Vatican City, Apr 24, 2017 / 11:28 am (CNA/EWTN News).- Pope Francis will make a pilgrimage June 20 to visit the graves of two 20th century Italian priests in the towns of Bozzolo and Bariana, the Vatican announced Monday.

Fr. Lorenzo Milani and Fr. Primo Mazzolari both have reputations for being anti-establishment, though they were obedient to the Church throughout their lives. The Pope's visit to their graves will take place in a “private and unofficial manner,” the April 24 communique stated.

The pilgrimage takes place in commemoration of the 50th anniversary of the death of Fr. Milani, who lived from 1923-1967. Pope Francis spoke about Fr. Milani in a video message to the participants of a presentation on the priest's complete works in Milan Sunday.

“I would love to remember him especially as a believer, in love with the Church even though he was wounded,” the Pope said in the message April 23, “and as a passionate educator with a vision of the school that seems to me to respond to the need of the hearts and the intelligence of our children and youth.”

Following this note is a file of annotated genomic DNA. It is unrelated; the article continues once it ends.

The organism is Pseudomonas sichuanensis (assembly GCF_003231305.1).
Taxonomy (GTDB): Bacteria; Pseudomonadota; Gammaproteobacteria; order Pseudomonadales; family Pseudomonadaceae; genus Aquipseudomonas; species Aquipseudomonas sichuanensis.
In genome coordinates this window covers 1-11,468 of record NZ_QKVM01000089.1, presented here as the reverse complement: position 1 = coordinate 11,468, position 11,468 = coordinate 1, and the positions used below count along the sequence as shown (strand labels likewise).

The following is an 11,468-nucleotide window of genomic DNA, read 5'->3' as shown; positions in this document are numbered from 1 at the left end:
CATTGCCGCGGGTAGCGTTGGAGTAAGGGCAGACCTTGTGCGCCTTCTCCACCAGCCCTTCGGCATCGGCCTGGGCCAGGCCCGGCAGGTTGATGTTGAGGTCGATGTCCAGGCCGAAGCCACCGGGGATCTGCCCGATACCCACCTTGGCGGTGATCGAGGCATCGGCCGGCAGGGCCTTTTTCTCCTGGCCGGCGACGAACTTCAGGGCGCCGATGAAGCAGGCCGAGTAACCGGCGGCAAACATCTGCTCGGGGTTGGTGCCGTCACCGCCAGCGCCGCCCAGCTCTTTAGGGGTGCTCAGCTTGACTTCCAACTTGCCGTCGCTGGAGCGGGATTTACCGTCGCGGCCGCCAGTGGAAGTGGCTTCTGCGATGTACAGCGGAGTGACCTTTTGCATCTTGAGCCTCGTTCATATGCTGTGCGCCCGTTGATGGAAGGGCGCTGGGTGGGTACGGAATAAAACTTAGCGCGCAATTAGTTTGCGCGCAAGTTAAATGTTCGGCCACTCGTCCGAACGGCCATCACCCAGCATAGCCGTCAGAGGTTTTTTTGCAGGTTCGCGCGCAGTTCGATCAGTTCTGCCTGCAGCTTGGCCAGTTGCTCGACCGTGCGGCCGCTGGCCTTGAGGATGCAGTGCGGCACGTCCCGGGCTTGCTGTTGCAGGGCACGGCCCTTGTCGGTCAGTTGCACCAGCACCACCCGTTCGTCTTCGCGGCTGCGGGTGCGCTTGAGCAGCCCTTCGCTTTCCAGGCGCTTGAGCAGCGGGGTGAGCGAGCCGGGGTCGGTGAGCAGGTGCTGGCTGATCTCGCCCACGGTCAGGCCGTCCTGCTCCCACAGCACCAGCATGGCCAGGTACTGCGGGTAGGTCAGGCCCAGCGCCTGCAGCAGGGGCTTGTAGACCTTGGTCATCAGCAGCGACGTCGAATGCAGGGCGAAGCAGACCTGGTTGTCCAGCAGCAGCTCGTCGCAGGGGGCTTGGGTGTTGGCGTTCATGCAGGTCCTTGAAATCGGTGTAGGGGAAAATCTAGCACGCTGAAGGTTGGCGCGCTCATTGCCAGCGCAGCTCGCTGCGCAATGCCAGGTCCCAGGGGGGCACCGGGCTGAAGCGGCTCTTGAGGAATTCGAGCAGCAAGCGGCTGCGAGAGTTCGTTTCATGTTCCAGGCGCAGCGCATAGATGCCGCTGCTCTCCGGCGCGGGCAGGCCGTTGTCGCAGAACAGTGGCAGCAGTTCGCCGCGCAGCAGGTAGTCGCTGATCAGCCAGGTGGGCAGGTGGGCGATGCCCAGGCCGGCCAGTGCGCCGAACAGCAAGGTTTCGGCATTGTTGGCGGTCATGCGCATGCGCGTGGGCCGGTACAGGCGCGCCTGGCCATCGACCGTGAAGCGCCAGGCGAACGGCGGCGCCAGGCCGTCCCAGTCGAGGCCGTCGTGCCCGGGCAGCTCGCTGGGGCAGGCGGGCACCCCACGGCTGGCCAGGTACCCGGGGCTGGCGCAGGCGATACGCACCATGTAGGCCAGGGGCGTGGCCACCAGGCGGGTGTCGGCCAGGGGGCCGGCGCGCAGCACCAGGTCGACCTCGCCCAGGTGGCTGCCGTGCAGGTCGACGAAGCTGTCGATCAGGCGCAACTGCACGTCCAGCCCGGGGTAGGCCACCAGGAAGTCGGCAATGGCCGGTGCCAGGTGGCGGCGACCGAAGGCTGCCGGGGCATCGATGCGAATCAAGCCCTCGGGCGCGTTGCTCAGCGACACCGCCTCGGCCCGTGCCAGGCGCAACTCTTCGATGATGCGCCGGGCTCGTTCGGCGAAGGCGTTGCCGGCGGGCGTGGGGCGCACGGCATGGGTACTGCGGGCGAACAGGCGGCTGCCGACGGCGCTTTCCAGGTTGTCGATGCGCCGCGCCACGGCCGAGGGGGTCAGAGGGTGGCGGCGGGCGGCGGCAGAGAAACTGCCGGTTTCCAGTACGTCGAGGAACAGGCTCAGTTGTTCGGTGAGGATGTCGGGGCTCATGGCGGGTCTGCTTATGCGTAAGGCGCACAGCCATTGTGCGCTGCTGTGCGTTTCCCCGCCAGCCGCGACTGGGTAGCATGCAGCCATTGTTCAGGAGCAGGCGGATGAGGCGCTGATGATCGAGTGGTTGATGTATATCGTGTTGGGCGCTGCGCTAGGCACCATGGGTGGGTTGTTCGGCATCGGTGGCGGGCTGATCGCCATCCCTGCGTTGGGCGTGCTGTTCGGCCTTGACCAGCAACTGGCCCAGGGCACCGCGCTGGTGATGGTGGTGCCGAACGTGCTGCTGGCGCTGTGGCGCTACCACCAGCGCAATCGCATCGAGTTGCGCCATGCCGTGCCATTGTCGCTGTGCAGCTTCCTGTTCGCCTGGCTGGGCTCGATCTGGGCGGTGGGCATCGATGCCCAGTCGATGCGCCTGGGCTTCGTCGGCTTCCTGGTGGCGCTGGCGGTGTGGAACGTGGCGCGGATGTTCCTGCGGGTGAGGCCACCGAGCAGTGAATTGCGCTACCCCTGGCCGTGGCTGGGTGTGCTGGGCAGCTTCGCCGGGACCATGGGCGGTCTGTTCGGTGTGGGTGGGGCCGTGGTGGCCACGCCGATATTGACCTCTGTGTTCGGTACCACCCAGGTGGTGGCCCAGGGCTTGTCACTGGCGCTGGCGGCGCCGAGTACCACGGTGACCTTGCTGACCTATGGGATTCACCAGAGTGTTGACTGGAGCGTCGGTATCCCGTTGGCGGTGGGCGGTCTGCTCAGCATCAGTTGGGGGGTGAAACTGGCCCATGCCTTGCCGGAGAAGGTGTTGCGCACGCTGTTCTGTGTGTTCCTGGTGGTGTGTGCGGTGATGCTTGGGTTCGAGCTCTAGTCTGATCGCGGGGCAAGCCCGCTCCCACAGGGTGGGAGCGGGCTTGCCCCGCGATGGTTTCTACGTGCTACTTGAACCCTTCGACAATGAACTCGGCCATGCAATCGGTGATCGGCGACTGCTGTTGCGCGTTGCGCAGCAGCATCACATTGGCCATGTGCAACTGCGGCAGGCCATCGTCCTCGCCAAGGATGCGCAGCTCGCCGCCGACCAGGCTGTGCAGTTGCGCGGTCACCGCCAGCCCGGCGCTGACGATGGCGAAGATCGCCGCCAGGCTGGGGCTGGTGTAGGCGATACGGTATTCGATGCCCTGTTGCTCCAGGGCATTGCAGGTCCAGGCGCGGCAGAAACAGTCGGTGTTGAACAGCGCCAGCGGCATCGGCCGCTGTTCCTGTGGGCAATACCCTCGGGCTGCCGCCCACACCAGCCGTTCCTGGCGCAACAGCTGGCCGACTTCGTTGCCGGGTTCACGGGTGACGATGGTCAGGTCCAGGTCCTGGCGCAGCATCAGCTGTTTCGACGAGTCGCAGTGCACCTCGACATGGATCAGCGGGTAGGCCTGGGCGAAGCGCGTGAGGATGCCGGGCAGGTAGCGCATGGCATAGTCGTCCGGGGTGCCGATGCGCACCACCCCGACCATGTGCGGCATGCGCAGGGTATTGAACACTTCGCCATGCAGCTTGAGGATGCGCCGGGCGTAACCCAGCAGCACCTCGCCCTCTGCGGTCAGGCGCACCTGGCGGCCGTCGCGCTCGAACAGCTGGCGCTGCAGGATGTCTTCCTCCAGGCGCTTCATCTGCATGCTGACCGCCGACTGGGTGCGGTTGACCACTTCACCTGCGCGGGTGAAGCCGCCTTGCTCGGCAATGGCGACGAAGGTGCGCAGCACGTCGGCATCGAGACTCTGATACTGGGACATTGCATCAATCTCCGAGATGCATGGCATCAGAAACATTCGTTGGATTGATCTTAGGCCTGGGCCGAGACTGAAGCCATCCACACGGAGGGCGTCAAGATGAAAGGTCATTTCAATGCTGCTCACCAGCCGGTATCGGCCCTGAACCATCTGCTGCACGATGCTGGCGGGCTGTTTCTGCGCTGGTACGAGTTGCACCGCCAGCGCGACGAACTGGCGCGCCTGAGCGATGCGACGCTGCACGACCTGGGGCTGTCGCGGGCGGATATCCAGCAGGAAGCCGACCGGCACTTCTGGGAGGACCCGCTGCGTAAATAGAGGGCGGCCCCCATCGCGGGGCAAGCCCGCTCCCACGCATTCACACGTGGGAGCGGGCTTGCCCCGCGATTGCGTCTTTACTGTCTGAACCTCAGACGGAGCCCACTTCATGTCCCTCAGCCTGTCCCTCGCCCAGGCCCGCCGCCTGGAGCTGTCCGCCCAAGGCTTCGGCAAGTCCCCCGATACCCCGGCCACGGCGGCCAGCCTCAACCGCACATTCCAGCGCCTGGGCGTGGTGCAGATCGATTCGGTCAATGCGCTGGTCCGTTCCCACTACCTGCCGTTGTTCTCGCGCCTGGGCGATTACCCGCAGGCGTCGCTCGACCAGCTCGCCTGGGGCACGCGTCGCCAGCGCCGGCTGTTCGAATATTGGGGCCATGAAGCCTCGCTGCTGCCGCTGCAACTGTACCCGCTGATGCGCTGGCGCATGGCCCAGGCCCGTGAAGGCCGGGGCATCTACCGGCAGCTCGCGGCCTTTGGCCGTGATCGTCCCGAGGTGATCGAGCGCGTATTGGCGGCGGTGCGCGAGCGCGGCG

Pope Francis' brief visit – only half a day – will begin with an early morning helicopter flight to Bozzolo June 20, landing at 9:00 a.m. He will be welcomed by the Mayor of Bozzolo and the Bishop of Cremona, Antonio Napolioni.

From there the Pope will proceed to the parish of St. Peter to pray at the tomb of Fr. Primo Mazzolari, after which he will give a commemorative speech to the faithful present at the church.

At 10:30 a.m. he will leave for Barbiana, arriving at the Barbiana church at 11:15 a.m. He will be welcomed there by Cardinal Giuseppe Betori, Archbishop of Florence and the Mayor of Vicchio, a municipality of Florence.

He will then visit privately the cemetery of the church to pray at the grave of Fr. Lorenzo Milani. Afterwards, Pope Francis will meet in the church with still-living disciples of Fr. Milani.